Edward Snowden, the 29-year-old intelligence contractor who exposed the secret NSA PRISM surveillance program on June 6th, is answering questions from the public for the first time since revealing himself to the world. In the Q&A session, hosted by The Guardian, Snowden repeated his fears about US prosecution, writing that the government "immediately and predictably destroyed any possibility of a fair trial at home, openly declaring me guilty of treason." Snowden also restated his motivation for leaking the PRISM program, saying that "the public needs to know the kinds of things a government does in its name, or the 'consent of the governed' is meaningless."

"The US government is not going to be able to cover this up by jailing or murdering me," Snowden said, opening the session with melodrama. "Truth is coming, and it cannot be stopped." Unfortunately, when the first substantive question was posed — asking for more detail about what constitutes the NSA's "direct access" of consumer data — Snowden repeated publicly known facts, reiterating that more information about how PRISM works will be revealed in the future.

"The US government is not going to be able to cover this up."

The PRISM surveillance program is said to allow the US government to collect communications from nine major internet companies, including Google, Facebook, Microsoft, Apple, and others, but the technical details about how it works are still largely a mystery. The implicated companies denied knowledge or participation in PRISM, disputing claims that the government has direct access to their servers.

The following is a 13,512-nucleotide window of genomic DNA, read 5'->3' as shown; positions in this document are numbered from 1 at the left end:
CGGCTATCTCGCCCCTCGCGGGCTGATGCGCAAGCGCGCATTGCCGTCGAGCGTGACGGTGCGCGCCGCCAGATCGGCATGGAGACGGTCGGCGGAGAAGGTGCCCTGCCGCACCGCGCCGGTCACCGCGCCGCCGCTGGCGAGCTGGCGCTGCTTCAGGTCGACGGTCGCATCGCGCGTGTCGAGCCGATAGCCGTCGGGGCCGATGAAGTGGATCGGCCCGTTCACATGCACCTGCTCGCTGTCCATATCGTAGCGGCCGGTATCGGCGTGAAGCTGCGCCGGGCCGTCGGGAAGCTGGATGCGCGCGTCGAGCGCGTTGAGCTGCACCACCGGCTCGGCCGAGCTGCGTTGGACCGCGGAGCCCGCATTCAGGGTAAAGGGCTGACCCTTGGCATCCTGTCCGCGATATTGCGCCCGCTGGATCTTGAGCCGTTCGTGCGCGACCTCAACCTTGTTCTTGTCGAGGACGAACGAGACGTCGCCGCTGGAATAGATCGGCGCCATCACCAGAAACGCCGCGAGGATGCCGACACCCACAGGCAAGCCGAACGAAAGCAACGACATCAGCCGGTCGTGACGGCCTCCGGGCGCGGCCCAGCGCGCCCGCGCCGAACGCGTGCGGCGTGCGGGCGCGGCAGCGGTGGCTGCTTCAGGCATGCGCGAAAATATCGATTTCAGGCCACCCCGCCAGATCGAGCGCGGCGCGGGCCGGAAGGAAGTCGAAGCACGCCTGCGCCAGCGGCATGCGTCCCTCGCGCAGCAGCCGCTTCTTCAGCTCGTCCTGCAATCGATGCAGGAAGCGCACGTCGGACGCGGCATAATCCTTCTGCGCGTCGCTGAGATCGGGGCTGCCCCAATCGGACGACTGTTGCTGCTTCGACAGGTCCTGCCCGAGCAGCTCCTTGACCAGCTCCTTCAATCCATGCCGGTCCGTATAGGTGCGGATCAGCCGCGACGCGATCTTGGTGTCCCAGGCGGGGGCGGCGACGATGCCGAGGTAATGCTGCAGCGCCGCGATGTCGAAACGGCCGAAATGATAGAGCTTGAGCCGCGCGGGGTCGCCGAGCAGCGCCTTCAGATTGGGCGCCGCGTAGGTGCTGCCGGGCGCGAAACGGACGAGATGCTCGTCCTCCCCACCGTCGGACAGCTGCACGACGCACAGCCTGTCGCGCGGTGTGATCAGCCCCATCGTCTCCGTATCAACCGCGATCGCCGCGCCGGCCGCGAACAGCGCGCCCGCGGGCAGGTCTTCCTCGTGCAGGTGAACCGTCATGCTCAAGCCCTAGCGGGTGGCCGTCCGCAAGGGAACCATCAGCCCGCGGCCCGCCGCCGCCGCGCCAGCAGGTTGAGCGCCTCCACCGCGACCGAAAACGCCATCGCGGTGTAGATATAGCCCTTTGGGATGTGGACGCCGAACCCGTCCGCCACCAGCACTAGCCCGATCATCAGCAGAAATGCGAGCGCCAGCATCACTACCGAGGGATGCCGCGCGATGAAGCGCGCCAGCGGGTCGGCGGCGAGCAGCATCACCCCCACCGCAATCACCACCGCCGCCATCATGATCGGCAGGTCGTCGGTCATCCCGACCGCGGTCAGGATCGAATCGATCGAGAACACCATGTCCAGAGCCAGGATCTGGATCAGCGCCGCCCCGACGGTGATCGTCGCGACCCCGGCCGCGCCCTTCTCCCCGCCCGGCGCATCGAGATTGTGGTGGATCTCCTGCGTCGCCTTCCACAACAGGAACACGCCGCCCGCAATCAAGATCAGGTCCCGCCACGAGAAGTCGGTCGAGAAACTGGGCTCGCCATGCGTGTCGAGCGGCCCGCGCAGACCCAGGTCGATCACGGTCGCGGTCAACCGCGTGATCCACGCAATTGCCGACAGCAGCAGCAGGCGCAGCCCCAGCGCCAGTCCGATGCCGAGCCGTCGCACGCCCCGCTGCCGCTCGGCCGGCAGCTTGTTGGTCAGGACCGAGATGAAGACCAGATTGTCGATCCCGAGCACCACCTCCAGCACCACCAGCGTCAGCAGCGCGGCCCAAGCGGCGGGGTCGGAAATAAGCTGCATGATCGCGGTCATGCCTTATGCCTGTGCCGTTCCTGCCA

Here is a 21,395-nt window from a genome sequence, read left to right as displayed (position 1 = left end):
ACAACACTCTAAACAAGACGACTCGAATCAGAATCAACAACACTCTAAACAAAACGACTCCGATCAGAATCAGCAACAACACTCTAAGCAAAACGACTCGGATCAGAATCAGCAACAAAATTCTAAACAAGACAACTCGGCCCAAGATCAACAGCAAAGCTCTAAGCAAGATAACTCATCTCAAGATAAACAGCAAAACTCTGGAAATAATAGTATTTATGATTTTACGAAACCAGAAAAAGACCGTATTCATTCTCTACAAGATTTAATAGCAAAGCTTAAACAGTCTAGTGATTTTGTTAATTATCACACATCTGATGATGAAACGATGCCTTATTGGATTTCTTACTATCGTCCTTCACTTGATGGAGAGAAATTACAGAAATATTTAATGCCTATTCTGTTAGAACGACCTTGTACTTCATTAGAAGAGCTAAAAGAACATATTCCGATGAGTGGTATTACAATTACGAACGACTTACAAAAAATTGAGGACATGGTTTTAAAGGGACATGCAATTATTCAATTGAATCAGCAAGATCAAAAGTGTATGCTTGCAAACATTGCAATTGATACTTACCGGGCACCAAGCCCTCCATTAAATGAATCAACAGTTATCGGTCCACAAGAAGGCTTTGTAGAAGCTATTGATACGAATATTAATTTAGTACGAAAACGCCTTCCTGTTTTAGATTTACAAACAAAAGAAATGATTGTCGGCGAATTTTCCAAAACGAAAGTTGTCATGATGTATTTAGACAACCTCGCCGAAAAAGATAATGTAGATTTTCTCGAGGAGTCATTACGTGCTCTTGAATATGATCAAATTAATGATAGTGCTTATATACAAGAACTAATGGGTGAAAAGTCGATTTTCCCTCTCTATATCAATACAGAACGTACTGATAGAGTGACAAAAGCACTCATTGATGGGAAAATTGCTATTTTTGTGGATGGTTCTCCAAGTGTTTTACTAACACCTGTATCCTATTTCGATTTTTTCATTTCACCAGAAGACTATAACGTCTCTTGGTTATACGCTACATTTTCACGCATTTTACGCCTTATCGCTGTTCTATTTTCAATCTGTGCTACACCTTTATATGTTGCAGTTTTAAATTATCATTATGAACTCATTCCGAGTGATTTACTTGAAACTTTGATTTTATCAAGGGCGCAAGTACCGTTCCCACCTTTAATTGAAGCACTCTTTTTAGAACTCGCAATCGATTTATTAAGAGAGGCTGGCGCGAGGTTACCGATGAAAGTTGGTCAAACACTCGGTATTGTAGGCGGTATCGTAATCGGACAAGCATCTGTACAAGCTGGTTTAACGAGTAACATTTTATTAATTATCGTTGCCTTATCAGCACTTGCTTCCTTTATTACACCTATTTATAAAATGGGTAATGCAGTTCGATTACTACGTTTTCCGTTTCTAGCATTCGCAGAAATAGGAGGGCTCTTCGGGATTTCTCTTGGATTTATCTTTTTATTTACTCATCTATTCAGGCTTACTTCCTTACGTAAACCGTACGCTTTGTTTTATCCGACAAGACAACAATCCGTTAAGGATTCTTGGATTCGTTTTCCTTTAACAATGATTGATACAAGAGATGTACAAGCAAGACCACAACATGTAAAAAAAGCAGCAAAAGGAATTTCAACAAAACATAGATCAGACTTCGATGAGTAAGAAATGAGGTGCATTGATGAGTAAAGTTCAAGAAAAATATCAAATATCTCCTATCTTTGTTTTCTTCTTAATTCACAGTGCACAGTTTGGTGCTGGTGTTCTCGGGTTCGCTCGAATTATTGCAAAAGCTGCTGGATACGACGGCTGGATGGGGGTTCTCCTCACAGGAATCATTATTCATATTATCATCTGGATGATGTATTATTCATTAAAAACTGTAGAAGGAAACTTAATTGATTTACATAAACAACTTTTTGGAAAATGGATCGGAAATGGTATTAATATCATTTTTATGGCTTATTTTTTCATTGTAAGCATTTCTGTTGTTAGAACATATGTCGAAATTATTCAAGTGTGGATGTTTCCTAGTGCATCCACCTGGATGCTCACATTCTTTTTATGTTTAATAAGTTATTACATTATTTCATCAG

Snowden challenged those denials today, claiming that as the companies involved "went through several revisions as it [became] more and more clear they were misleading." But he says that "as a result of these disclosures and the clout of these companies, we're finally beginning to see more transparency and better details about these programs for the first time."

When asked about counter-surveillance measures, Snowden affirmed that encryption can help safeguard against NSA spying. "Properly implemented strong crypto systems are one of the few things that you can rely on," Snowden said. "Unfortunately, endpoint security is so terrifically weak that NSA can frequently find ways around it."

"Being called a traitor by Dick Cheney is the highest honor you can give an American."

Overall, Snowden's question and answer session today appears intended to counter criticism he has received since leaking PRISM's details. Several prominent US lawmakers have attacked Snowden's reputation and motives, including former vice president Dick Cheney, who yesterday called Snowden a "traitor" in an appearance on Fox News. "Being called a traitor by Dick Cheney is the highest honor you can give an American, and the more panicked talk we hear from people like him, [Senator Dianne] Feinstein, and [Representative Peter] King, the better off we all are," Snowden said today in response to his critics. "If they had taught a class on how to be the kind of citizen Dick Cheney worries about, I would have finished high school."

With a flippant tone, Snowden also deflected accusations of spying for China. "If I were a Chinese spy, why wouldn't I have flown directly into Beijing," Snowden asked. "I could be living in a palace petting a phoenix by now."